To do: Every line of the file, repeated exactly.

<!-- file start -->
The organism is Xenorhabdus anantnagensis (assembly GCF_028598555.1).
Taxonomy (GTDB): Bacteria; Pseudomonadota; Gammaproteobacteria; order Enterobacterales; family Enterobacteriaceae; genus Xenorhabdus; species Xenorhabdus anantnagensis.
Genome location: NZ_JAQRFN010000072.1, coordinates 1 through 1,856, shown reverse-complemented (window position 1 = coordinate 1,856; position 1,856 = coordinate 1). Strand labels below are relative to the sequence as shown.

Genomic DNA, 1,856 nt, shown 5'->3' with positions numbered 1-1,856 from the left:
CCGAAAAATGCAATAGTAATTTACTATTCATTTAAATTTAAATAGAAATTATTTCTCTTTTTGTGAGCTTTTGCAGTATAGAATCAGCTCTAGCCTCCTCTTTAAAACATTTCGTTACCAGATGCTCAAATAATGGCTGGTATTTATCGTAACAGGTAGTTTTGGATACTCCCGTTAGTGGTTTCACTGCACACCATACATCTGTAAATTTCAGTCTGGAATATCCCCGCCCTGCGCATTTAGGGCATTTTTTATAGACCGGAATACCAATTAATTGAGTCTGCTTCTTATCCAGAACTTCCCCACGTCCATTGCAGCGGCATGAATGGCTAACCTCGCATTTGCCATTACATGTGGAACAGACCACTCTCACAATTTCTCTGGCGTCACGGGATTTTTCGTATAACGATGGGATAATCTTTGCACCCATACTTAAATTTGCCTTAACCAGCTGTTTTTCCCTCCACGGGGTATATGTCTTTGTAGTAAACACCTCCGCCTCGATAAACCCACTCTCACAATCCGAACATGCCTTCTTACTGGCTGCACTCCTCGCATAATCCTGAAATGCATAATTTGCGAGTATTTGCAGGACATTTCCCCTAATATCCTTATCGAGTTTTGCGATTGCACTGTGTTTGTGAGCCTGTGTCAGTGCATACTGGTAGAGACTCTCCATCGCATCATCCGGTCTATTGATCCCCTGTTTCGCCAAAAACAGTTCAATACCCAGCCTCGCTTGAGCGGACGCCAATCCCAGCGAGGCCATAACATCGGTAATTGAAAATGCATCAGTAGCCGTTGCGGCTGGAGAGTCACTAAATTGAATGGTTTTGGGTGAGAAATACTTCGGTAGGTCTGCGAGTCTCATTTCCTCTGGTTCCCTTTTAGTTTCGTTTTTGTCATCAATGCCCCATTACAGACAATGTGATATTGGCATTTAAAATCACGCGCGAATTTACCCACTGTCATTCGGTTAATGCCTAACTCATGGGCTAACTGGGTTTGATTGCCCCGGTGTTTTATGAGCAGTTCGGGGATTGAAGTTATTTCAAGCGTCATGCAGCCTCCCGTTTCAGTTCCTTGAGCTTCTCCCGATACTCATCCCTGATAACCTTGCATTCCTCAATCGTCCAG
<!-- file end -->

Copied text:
The organism is Xenorhabdus anantnagensis (assembly GCF_028598555.1).
Taxonomy (GTDB): Bacteria; Pseudomonadota; Gammaproteobacteria; order Enterobacterales; family Enterobacteriaceae; genus Xenorhabdus; species Xenorhabdus anantnagensis.
Genome location: NZ_JAQRFN010000072.1, coordinates 1 through 1,856, shown reverse-complemented (window position 1 = coordinate 1,856; position 1,856 = coordinate 1). Strand labels below are relative to the sequence as shown.

Genomic DNA, 1,856 nt, shown 5'->3' with positions numbered 1-1,856 from the left:
CCGAAAAATGCAATAGTAATTTACTATTCATTTAAATTTAAATAGAAATTATTTCTCTTTTTGTGAGCTTTTGCAGTATAGAATCAGCTCTAGCCTCCTCTTTAAAACATTTCGTTACCAGATGCTCAAATAATGGCTGGTATTTATCGTAACAGGTAGTTTTGGATACTCCCGTTAGTGGTTTCACTGCACACCATACATCTGTAAATTTCAGTCTGGAATATCCCCGCCCTGCGCATTTAGGGCATTTTTTATAGACCGGAATACCAATTAATTGAGTCTGCTTCTTATCCAGAACTTCCCCACGTCCATTGCAGCGGCATGAATGGCTAACCTCGCATTTGCCATTACATGTGGAACAGACCACTCTCACAATTTCTCTGGCGTCACGGGATTTTTCGTATAACGATGGGATAATCTTTGCACCCATACTTAAATTTGCCTTAACCAGCTGTTTTTCCCTCCACGGGGTATATGTCTTTGTAGTAAACACCTCCGCCTCGATAAACCCACTCTCACAATCCGAACATGCCTTCTTACTGGCTGCACTCCTCGCATAATCCTGAAATGCATAATTTGCGAGTATTTGCAGGACATTTCCCCTAATATCCTTATCGAGTTTTGCGATTGCACTGTGTTTGTGAGCCTGTGTCAGTGCATACTGGTAGAGACTCTCCATCGCATCATCCGGTCTATTGATCCCCTGTTTCGCCAAAAACAGTTCAATACCCAGCCTCGCTTGAGCGGACGCCAATCCCAGCGAGGCCATAACATCGGTAATTGAAAATGCATCAGTAGCCGTTGCGGCTGGAGAGTCACTAAATTGAATGGTTTTGGGTGAGAAATACTTCGGTAGGTCTGCGAGTCTCATTTCCTCTGGTTCCCTTTTAGTTTCGTTTTTGTCATCAATGCCCCATTACAGACAATGTGATATTGGCATTTAAAATCACGCGCGAATTTACCCACTGTCATTCGGTTAATGCCTAACTCATGGGCTAACTGGGTTTGATTGCCCCGGTGTTTTATGAGCAGTTCGGGGATTGAAGTTATTTCAAGCGTCATGCAGCCTCCCGTTTCAGTTCCTTGAGCTTCTCCCGATACTCATCCCTGATAACCTTGCATTCCTCAATCGTCCAG